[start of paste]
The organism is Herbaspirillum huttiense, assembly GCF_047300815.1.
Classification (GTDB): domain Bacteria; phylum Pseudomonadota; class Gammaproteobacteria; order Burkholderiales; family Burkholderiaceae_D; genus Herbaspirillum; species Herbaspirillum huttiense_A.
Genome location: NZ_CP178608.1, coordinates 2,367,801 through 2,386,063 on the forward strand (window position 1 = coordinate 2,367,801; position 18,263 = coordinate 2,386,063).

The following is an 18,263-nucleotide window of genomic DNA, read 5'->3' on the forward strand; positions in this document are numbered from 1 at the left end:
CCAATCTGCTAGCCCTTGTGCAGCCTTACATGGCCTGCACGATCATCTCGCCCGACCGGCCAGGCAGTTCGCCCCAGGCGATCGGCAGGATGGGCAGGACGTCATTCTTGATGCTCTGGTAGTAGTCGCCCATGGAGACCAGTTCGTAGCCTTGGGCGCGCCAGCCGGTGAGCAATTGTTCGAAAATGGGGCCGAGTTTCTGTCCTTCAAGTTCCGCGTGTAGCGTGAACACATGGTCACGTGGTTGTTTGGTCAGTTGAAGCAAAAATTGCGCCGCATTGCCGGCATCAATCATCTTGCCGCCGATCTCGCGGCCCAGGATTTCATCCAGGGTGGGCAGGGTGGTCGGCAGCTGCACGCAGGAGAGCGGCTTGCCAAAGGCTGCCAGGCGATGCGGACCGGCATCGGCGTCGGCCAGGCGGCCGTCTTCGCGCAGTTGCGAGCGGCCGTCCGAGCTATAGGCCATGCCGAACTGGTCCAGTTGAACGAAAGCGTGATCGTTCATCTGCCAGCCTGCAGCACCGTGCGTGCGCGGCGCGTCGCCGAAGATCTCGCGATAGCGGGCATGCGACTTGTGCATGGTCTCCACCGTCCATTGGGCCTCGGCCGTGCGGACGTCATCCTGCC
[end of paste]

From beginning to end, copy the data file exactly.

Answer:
The organism is Herbaspirillum huttiense, assembly GCF_047300815.1.
Classification (GTDB): domain Bacteria; phylum Pseudomonadota; class Gammaproteobacteria; order Burkholderiales; family Burkholderiaceae_D; genus Herbaspirillum; species Herbaspirillum huttiense_A.
Genome location: NZ_CP178608.1, coordinates 2,367,801 through 2,386,063 on the forward strand (window position 1 = coordinate 2,367,801; position 18,263 = coordinate 2,386,063).

The following is an 18,263-nucleotide window of genomic DNA, read 5'->3' on the forward strand; positions in this document are numbered from 1 at the left end:
CCAATCTGCTAGCCCTTGTGCAGCCTTACATGGCCTGCACGATCATCTCGCCCGACCGGCCAGGCAGTTCGCCCCAGGCGATCGGCAGGATGGGCAGGACGTCATTCTTGATGCTCTGGTAGTAGTCGCCCATGGAGACCAGTTCGTAGCCTTGGGCGCGCCAGCCGGTGAGCAATTGTTCGAAAATGGGGCCGAGTTTCTGTCCTTCAAGTTCCGCGTGTAGCGTGAACACATGGTCACGTGGTTGTTTGGTCAGTTGAAGCAAAAATTGCGCCGCATTGCCGGCATCAATCATCTTGCCGCCGATCTCGCGGCCCAGGATTTCATCCAGGGTGGGCAGGGTGGTCGGCAGCTGCACGCAGGAGAGCGGCTTGCCAAAGGCTGCCAGGCGATGCGGACCGGCATCGGCGTCGGCCAGGCGGCCGTCTTCGCGCAGTTGCGAGCGGCCGTCCGAGCTATAGGCCATGCCGAACTGGTCCAGTTGAACGAAAGCGTGATCGTTCATCTGCCAGCCTGCAGCACCGTGCGTGCGCGGCGCGTCGCCGAAGATCTCGCGATAGCGGGCATGCGACTTGTGCATGGTCTCCACCGTCCATTGGGCCTCGGCCGTGCGGACGTCATCCTGCC